“Philippi” – A new alliance severely weakens the relationship between Brutus and Cassius. Vorenus and Pullo are both given lists with names due for execution by their swords and hands. Oh yeah, there’s a really good battle between Mark Antony and Octavian’s forces and Brutus and Cassius’s forces on the plains of Philippi.

DISC TEN: Season Two
“Death Mask” – Octavian and Mark Antony finally have a conversation about money, now that they’re safely in power. As an outsider puts Pullo in an awkward position, Octavian concocts a public wedding as a political statement.

“A Necessary Fiction” – Practically drunk with power, Octavian proclaims a new era of virtue throughout Rome. But his new mandate is very difficult for anyone to obey consistently. Meanwhile, a gold shipment is stolen, and Vorenus is asked to track it down. Pullo experiences a serious personal tragedy, and lashes out at vicious henchmen sent to do away with him as a result. Octavian courts a woman, and to celebrate, gives Mark Antony an ultimatum.

“Deus Impeditio Esuritori Nullus (No God Can Stop a Hungry Man)” – When a grain shortage occurs, Mark Antony and Octavian clash, a sign reflecting something much bigger happening between the pair. Octavian eventually turns against Mark Antony with a little assistance, and battle is inevitable.

“De Patre Vostro (About Your Father)” – The series climax sees Mark Antony head back to Alexandria and get into some not so good practices with Cleopatra. Octavian’s army pays him a friendly visit, and Vorenus attempts to flee with Cleopatra’s son Caesarion. Octavian orders Pullo to track down the pair and kill the boy. The soldiers, once enemies, then friends, now foes, meet in Rome’s Collegium, just as Octavian’s victory against Mark Antony is being mildly celebrated.

“Rome” is also loaded with sex, violence and betrayal. There is frequent nudity throughout, no shortage of blood, stabbings, gore and battles, plus multiple private conversations where both men and women are looking to conspire against each other for their own personal advancement. What’s funny is how such happenings still linger in our actual reality today, making you wonder just how far we’ve really come.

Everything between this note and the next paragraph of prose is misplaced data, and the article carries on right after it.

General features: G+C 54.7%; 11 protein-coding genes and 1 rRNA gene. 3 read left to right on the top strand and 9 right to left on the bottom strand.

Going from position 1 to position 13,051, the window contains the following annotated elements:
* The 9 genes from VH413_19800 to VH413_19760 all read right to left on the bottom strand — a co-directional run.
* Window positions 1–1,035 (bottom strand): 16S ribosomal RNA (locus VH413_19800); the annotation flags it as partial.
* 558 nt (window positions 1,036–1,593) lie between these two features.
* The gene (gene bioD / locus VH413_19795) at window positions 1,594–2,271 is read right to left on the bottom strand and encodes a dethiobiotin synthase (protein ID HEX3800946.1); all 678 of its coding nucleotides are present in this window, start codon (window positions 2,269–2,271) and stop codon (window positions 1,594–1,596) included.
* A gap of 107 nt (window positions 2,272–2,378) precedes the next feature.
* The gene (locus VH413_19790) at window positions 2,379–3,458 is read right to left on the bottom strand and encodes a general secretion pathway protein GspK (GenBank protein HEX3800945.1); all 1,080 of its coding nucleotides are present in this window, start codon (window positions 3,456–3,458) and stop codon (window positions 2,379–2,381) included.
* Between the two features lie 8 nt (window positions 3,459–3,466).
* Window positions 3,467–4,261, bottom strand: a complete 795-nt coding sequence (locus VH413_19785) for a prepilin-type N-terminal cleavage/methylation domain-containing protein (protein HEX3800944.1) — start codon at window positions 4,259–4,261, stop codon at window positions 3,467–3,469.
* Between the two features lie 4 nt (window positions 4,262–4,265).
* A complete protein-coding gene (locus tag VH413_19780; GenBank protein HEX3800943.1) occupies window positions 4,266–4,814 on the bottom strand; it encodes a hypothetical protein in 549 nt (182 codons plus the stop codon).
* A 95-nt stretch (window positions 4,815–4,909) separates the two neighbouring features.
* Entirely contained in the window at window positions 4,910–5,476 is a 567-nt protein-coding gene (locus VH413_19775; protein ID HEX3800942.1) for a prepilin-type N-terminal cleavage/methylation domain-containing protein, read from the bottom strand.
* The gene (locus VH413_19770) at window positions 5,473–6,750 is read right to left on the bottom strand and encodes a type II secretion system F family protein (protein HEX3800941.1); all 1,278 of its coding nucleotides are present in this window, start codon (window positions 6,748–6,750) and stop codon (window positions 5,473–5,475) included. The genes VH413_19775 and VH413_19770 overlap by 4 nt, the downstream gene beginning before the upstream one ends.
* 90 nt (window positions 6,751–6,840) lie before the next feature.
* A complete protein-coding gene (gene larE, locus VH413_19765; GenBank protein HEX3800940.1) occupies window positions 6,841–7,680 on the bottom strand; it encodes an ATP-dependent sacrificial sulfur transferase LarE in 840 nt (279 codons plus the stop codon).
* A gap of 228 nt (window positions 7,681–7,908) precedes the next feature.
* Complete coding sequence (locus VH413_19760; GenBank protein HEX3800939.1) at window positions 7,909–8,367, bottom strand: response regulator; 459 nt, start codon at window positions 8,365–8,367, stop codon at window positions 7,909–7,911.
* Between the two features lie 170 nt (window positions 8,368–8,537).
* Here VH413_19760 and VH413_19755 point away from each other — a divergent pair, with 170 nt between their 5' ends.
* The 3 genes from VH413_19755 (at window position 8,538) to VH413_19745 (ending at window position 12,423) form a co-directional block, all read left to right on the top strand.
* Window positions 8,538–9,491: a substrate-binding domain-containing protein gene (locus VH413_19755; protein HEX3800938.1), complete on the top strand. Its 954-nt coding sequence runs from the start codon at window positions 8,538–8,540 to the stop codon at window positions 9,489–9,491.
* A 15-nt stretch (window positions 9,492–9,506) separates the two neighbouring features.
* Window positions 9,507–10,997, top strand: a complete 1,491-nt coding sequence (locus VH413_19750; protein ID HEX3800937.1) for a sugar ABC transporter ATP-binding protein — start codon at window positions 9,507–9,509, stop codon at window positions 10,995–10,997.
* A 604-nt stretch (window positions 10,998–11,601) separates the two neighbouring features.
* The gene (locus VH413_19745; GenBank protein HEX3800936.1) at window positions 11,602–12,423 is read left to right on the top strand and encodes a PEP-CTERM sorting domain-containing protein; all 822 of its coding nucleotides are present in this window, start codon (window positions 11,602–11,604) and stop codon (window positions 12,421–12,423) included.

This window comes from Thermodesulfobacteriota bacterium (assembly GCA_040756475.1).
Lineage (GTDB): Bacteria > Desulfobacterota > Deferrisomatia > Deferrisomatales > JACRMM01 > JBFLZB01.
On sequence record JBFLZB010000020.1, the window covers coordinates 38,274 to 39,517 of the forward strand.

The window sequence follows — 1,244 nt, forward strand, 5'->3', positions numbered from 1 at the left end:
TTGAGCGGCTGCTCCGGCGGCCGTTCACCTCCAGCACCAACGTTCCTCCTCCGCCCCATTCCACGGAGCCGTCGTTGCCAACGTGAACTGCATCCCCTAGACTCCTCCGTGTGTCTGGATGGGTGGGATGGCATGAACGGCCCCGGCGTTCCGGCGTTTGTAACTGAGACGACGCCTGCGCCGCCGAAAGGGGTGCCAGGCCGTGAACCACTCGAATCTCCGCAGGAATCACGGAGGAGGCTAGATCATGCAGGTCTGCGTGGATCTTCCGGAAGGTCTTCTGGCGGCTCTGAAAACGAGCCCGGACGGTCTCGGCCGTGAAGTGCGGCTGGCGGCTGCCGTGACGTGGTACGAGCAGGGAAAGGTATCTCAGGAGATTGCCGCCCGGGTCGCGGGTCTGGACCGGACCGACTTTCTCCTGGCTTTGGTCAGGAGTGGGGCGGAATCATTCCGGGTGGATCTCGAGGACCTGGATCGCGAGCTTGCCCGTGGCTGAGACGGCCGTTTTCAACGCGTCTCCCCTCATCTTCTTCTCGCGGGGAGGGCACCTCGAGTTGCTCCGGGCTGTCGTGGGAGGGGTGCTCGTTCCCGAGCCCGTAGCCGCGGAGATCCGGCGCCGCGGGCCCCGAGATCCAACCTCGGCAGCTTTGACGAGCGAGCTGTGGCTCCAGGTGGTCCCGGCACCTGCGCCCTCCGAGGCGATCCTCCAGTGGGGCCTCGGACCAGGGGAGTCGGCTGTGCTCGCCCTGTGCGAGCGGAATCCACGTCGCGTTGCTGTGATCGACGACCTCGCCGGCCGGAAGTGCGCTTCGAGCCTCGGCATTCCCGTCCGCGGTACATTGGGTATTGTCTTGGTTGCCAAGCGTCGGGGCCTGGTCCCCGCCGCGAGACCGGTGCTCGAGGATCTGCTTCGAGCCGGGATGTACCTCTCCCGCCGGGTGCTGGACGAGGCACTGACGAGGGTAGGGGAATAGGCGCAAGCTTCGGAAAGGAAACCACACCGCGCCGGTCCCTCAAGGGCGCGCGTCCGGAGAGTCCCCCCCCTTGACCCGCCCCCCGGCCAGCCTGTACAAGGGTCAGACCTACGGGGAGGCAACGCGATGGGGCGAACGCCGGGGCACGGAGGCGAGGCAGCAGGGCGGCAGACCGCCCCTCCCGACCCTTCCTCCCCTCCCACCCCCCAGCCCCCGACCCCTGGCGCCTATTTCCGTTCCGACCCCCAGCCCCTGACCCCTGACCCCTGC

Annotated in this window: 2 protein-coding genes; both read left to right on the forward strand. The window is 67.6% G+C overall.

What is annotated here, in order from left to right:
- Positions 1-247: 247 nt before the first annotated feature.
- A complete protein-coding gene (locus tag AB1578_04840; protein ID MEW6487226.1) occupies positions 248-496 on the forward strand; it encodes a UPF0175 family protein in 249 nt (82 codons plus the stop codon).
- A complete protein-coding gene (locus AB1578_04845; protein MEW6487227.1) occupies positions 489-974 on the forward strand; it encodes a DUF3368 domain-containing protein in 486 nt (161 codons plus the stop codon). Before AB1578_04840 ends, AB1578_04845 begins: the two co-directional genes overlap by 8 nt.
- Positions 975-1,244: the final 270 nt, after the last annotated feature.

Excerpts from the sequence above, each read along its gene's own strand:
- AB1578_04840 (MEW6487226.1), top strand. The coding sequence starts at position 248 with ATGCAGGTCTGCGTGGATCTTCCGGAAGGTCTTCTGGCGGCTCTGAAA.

This is the most cinematic television experience I can recall, and the attention to detail is obvious. Well worth your time investment, “Rome” reminds me of a bag of potato chips. It’s really hard to take just one and leave it be.

Superbly vibrant and crisp, all episodes are super strong. I felt the shadow use and lighting quality were equally wonderful in morning, afternoon and evening scenes. The transfer might look like 16×9 (or 1.33:1), but it feels more like 1.78:1. There’s no question it’s been enhanced, and rather than look overdone, it simply looks brilliant. Natural colors mesh with the show’s sets and scenes flawlessly, adding to just how convincing the city as a whole looks and feels on the screen.

Three soundtracks are offered: an English 5.1 Dolby Digital surround sound, a French 2.0 Dolby Digital stereo, and a Spanish Dolby Digital 2.0 stereo. The English 5.1 is loud, clear and easily audible. No single noise, be it something in the foreground or background, dominates, and this allows the sounds to blend with the picture and events rather than simply add to or subtract from them. Musical selections are near perfectly placed, and have no cracks or imperfections either. Subtitles in English, French and Spanish are also available. I suggest you turn up the speakers when you watch an episode. It will enhance the experience, without a doubt.

Thirteen of the twenty-two episodes come with an audio commentary featuring actors, producers, directors or other series staff. Disc six is devoted entirely to bonus material, but you’ll find other tidbits spread out among the entire set, including a character introduction, battle sequence breakdowns, historical perspectives on the distinctions between slaves and hierarchy, a look at Octavian’s real rise to power, and some insight on just what went down between Cleopatra and Mark Antony. It’s a very diverse yet balanced offering I also found entertaining, especially considering the show makes you wonder about historical connotations and accuracy due to its strong production quality.

A Final Word:
“Rome” is among the best television shows I’ve ever seen. Some expressed unhappy feelings when it was cut off after just two seasons, but I doubt this was a cheap series to produce and actually create. The network triangle responsible for its foundation ensured its meticulous attention to detail and strong, healthy commitment to authenticity, helping to formulate a well-made and super powerful look into history’s best known government empire.